The opinion of the court was delivered by: WHITMAN KNAPP
WHITMAN KNAPP, Senior District Judge
By this complaint, plaintiff seeks to compel defendant Diners Club International, Inc. ("Diners"), the corporate parent of defendant Carte Blanche International, Ltd. ("CBI"), to satisfy a judgement which it obtained against CBI in 1991. By Opinion and Order dated March 5, 1991 Judge Leisure decided the parties cross-motions for summary judgment and narrowed the issues for trial. Judge Leisure then referred this action to us, and during the period November 12th through the 18th, we presided over a 4 day bench trial. At the close of those proceedings we suggested that the parties submit post-trial memoranda. Having reviewed such memoranda, we now, pursuant to Fed. R. Civ. P. 52, set forth our findings of fact and conclusions of law. We find that plaintiff has not met its burden of proof, and judgment for defendant must be entered accordingly.
From its inception in 1972, CBI was a wholly owned subsidiary of an entity known as Carte Blanche Corporation ("Carte Blanche"), which in turn was a wholly owned subsidiary of Citicorp. In June 1981 Citicorp acquired defendant Diners, and approximately one year later Carte Blanche was merged into Diners. It is undisputed that, as corporate successor, Diners assumed Carte Blanche's obligations.
At all relevant times, Carte Blanche was engaged in the business of issuing credit cards in the United States and was the owner of the registered trademark "Carte Blanche". Its subsidiary CBI acted as the international franchisor for Carte Blanche credit cards, granting foreign franchisees the right to issue such cards in certain territories outside the United States, and administering their use of such right. During the period 1972 through 1980 CBI awarded approximately seven international franchises, one of which to plaintiff, a Singapore corporation. The Franchise Agreement executed by CBI and plaintiff provided that plaintiff would become a franchisee of CBI to market and service Carte Blanche credit cards in Malaysia, Singapore and Brunei. This Agreement was executed on August 11, 1980, and by its terms was retroactive to March 1, 1980.
At the time CBI executed that Franchise Agreement, it had approximately ten employees and maintained its offices and financial records separate from those of its parent, Carte Blanche. CBI's income was derived from the one-time franchise fees which it received when it signed up a new franchise and subsequent royalties received from its franchisees. It also received financing in the form of inter-company loans from Carte Blanche, and the maximum amount outstanding on such loans, as reflected on its December 31, 1981 balance sheet, was at least $ 7,623,118.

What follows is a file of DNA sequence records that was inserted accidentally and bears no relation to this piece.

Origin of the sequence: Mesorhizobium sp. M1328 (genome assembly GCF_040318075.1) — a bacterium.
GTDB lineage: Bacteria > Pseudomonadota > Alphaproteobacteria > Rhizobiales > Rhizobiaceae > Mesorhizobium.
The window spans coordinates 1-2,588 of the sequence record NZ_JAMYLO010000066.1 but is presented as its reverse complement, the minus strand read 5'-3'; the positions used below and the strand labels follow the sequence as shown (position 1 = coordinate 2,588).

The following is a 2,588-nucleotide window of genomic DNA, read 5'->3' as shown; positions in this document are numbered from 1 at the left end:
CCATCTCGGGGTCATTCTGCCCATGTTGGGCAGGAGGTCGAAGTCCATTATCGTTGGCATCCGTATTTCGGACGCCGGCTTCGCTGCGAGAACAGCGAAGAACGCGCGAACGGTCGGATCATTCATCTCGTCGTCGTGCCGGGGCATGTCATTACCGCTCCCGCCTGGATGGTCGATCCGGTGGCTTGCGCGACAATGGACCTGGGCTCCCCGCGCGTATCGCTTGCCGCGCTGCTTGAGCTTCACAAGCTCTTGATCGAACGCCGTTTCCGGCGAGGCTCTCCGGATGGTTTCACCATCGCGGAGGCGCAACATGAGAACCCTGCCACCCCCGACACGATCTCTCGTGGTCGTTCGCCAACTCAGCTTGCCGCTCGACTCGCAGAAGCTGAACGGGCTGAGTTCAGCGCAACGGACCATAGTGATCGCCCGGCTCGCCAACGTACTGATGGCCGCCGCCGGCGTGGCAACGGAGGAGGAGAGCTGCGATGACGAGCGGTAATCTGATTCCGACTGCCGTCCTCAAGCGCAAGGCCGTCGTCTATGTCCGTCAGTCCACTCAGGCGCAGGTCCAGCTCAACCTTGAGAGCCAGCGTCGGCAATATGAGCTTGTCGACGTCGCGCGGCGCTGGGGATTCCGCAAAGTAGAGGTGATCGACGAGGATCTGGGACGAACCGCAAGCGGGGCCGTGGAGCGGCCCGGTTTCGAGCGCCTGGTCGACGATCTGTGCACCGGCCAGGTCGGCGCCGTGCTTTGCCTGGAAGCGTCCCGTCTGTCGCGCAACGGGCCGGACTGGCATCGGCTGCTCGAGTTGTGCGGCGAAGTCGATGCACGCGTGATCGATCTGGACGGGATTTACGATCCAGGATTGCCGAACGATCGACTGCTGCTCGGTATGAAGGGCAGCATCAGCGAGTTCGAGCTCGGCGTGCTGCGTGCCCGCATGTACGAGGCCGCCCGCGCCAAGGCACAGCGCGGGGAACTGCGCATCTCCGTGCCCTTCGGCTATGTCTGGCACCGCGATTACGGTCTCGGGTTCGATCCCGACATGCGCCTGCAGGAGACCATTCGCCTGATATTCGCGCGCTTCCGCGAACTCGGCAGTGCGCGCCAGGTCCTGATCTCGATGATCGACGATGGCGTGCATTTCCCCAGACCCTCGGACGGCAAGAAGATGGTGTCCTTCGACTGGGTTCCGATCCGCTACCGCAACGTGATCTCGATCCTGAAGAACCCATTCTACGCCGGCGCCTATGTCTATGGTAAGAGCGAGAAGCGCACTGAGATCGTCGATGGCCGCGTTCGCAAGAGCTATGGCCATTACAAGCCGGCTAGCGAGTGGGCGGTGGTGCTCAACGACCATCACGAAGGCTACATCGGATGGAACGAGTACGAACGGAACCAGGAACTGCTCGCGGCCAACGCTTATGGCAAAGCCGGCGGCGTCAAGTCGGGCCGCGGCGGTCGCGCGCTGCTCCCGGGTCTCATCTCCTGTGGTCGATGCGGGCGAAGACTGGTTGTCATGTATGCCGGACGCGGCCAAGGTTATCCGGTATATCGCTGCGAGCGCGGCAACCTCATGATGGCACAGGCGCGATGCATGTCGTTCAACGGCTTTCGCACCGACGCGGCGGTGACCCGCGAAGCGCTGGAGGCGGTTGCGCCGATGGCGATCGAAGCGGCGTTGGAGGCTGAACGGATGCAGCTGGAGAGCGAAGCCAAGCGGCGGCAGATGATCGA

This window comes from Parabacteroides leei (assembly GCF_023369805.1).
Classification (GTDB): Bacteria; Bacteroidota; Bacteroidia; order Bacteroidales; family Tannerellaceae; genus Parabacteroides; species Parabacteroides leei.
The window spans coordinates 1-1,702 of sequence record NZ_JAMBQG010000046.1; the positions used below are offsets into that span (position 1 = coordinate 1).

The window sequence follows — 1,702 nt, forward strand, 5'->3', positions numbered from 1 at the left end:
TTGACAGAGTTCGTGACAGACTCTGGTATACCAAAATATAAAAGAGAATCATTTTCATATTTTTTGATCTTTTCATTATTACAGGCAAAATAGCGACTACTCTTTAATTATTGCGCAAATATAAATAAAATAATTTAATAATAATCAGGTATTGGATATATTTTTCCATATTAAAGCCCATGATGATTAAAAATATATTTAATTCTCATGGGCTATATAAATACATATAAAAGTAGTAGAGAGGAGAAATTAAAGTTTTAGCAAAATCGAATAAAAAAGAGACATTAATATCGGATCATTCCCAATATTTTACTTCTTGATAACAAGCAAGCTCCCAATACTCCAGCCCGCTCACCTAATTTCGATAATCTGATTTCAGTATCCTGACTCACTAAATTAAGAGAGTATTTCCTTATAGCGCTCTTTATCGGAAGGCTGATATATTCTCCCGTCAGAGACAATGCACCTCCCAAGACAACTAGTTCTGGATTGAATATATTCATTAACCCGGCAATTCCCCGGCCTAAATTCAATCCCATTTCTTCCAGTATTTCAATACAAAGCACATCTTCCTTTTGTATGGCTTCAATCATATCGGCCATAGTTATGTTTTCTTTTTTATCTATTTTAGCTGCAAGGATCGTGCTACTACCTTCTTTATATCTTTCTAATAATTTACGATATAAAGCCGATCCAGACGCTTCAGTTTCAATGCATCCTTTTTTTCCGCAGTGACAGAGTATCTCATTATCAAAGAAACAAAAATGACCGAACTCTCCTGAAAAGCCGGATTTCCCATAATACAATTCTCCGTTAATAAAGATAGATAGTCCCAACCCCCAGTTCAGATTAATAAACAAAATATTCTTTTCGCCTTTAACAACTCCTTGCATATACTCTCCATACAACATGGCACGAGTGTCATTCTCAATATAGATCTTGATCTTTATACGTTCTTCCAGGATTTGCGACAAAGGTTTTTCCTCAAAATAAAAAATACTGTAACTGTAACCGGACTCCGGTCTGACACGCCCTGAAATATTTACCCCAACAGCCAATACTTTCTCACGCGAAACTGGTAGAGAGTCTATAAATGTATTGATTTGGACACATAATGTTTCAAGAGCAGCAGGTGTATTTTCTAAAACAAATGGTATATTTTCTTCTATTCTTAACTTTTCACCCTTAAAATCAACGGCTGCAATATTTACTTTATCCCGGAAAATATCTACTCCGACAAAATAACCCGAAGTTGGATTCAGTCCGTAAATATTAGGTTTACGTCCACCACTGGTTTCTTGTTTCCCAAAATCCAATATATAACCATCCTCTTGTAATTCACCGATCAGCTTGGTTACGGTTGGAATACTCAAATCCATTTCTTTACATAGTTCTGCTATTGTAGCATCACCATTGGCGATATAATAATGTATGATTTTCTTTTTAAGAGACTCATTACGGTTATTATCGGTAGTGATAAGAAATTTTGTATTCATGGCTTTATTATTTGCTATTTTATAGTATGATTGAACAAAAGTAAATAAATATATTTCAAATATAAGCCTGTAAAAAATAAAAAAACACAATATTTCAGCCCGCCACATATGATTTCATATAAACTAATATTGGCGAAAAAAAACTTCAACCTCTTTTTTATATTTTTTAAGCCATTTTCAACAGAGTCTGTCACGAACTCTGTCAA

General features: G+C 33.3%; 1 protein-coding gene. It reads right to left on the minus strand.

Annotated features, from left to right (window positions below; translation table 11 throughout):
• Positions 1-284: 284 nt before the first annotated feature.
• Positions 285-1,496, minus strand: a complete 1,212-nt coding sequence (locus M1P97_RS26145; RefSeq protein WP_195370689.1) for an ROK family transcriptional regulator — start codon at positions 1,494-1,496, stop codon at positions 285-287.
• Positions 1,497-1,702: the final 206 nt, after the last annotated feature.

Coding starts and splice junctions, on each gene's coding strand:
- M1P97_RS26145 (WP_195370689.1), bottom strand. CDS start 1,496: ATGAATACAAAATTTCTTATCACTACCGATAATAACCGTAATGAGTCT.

During the summer of 1980 one Pei Chia was appointed President of Carte Blanche (Tr. 491). In reviewing its financial condition, Chia determined that it was poor and directed that all new spending, including investment in CBI, be put on hold pending further review (Tr. 493, 494-5, 540). In August Chia conveyed this information to Marcel Diraison, the Chief Executive Officer of CBI. In response, Diraison informed Chia that the agreement with plaintiff was "a done deal" (Tr. 536).
In December Chia concluded that the only financially sound solution to the problems confronting Carte Blanche was to wind down its business, and conveyed this information to Citibank (Tr. 506). Citibank concurred in this assessment and directed Chia to commence a wind down of all businesses connected to Carte Blanche credit cards, which included CBI.
In June of 1981, approximately six months after this mandate to wind-down the Carte Blanche business was issued, one Seymour Flug, who was then the Chairman of a subsidiary of Diners, was appointed Chairman and subsequently President of CBI
(Tr. 121). Under the direction of Flug, during the next few months CBI negotiated termination agreements with all of its franchisees, except plaintiff. In September 1981 Flug met with plaintiff's representatives, its president Tan Kim Wah and one Teik Kim Lau, and offered them a termination agreement, the terms of which would provide that CBI would reimburse plaintiff its $ 100,000 franchise fee, its past losses, and its anticipated wind down expenses, in exchange for the termination of the Franchise Agreement. Plaintiff initially accepted this proposal add the total figure agreed upon was $ 625,000. However, the next day, when the parties met to execute the agreement, plaintiff informed Flug that it would like to include in the written contract a provision that in the event Carte Blanche determined to use the Carte Blanche trademark in international territories in the future, plaintiff would be given a right of first refusal with respect to the right to use the mark (Tr. 184). Flug rejected this demand, and plaintiff then refused to accept the termination agreement.